Nothing is free in this world, but that’s not an excuse to keep raising taxes either. We have to look at cutting wasteful spending first before we get to raising taxes.

    Do you really think we should be spending tax dollars in renaming stations with politicians’ names? If that’s an outrage, who knows what else they might be doing with our tax money. Remember the City of Bell and the Cudahy scandals? Who’s to say the same thing isn’t happening at City Hall? We need to dig down deeper to find all these nonsense uses of our tax dollars.

    I’m voting no on Prop A. Anyone who has common sense would do the same. We’ve had enough of City Hall wasting money over and over again.

  4. How can LA have one of the highest tax rates in the country when their mass transit isn’t even on the levels of East Coast cities like NYC and Boston?

    It’s a showing tell that someone somewhere holding government jobs in LA isn’t using money wisely and that a bunch of tax dollars are going to waste.

    Cut the wastes first before raising taxes.

  5. @No to Prop A

    Fixing transit is an “addiction”? Many people wish that were true.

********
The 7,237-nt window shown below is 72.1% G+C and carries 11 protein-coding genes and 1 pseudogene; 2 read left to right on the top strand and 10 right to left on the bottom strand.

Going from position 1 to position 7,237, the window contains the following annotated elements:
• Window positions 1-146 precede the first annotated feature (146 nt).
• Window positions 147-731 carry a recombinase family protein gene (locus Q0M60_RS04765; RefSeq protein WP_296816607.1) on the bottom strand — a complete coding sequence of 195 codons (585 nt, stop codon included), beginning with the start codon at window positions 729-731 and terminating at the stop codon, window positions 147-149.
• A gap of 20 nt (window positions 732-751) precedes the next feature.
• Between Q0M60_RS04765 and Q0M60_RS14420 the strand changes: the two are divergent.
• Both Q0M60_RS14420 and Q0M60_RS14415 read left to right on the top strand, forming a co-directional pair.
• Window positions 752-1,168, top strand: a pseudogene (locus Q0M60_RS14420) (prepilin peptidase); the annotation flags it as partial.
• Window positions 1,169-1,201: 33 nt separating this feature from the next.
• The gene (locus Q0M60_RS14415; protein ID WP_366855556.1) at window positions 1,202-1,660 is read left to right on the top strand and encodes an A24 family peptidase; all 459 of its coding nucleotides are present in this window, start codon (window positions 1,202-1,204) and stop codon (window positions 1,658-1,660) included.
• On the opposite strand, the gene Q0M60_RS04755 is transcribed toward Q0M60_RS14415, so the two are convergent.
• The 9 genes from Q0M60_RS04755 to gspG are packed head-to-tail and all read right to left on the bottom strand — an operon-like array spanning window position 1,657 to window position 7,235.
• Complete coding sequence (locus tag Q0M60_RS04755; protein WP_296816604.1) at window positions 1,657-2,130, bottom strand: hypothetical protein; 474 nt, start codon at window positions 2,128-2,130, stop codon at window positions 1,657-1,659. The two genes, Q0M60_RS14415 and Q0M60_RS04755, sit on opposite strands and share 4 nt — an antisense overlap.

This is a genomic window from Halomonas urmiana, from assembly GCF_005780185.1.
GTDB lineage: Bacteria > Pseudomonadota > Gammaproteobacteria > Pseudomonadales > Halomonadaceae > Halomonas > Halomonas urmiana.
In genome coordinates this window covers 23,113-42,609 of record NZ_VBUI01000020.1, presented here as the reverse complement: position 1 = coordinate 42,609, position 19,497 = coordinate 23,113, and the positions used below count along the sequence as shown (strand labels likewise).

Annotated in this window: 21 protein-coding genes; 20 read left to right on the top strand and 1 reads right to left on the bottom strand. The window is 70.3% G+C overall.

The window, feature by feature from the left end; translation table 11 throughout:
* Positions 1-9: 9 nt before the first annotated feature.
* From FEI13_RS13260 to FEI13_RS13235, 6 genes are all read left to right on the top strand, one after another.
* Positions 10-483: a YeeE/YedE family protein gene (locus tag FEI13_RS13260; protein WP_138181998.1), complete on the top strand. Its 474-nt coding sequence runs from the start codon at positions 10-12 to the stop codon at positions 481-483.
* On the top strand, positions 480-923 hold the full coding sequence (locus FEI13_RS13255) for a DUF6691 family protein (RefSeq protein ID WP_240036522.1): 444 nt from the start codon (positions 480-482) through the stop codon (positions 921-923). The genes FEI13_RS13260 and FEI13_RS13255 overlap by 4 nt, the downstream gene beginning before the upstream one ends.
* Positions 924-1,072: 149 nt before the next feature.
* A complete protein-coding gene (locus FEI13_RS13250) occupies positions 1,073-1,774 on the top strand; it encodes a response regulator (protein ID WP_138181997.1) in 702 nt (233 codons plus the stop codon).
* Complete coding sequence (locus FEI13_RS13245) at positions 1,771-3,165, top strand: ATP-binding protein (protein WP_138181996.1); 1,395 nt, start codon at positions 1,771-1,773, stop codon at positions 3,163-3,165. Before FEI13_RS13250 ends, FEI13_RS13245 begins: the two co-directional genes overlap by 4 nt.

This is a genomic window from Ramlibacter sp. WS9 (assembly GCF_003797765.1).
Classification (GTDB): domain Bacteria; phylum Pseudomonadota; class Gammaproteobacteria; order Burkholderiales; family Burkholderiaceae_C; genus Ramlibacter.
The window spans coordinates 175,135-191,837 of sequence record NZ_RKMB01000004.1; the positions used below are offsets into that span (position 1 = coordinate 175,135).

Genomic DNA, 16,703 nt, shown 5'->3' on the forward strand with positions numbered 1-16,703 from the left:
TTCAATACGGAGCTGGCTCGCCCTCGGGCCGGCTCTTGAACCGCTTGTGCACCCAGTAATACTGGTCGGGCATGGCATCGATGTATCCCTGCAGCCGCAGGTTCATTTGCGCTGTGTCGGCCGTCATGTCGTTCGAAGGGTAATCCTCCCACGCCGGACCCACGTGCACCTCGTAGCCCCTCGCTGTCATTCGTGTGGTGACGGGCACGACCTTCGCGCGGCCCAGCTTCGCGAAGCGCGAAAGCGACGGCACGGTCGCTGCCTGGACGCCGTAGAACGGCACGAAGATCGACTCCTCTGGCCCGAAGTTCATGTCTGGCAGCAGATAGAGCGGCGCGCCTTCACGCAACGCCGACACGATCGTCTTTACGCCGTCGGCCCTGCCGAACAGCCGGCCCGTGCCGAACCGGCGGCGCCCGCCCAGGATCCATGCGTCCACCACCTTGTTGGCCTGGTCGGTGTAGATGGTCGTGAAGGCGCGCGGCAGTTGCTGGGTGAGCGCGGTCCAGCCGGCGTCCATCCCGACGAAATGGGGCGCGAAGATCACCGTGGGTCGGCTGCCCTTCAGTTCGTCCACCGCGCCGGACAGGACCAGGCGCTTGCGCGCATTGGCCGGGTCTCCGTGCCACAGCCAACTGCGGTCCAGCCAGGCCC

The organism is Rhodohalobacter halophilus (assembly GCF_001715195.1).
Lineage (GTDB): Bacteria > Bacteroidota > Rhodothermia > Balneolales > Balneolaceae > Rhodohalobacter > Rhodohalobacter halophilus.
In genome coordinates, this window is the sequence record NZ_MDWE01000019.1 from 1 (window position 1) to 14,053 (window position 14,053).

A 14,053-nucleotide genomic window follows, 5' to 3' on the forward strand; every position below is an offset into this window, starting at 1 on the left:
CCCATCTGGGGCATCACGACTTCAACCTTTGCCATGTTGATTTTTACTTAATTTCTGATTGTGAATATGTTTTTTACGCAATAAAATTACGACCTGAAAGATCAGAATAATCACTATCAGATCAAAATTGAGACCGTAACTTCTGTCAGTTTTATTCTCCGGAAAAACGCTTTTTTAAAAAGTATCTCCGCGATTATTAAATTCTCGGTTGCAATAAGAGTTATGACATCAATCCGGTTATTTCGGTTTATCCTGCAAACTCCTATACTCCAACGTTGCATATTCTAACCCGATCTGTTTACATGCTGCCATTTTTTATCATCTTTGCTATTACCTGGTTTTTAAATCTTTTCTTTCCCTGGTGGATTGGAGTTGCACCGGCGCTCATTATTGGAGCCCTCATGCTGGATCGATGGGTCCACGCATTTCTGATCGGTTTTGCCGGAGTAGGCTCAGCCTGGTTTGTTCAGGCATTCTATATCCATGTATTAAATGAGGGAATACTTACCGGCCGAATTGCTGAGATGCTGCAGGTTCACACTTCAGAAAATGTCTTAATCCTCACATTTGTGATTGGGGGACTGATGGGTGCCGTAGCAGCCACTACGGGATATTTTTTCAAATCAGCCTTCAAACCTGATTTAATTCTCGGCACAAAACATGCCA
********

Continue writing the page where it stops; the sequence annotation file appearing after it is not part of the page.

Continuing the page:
However, I realize that you are not being supportive of measures to better facilitate transit in LA and are instead spreading fear and right wing demagoguery as “truth”. Measure J had 66.1% of the vote which is clearly a vote of support but that is clearly not what you want to hear.

    I hope that this major failing of prop 13 is foiled and a new measure similar to Measures R and J are put for forward in this county.

  6. Absolutely not.
    We already have some of the highest taxes in the nation. Maybe if we spent our pennies more wisely, there’d be more money for mass transit.

  7. No.

    The city needs to get a grasp on its addiction to coming back to solve their financial problems by coming back to taxpayers over and over again.

    Everyone is having a hard time and making cut backs. We don’t want the city taking more of our money away from our diminishing paychecks.

    Government needs to do the same too. Get the budget in order, stop wasteful spending, and make necessary cutbacks. Downsizing the labor force is always an option. One less government employee being paid $50,000 a year means $50,000 saved in tax payer money.

  8. I’m curious if there was any conversation about what it would take to get 66.7% of the vote for a new tax measure? I agree that 66.7% of the vote is less democratic then a simple majority. But LA County didn’t pass Measure J for a reason. What has LACMTA done to address those reasons?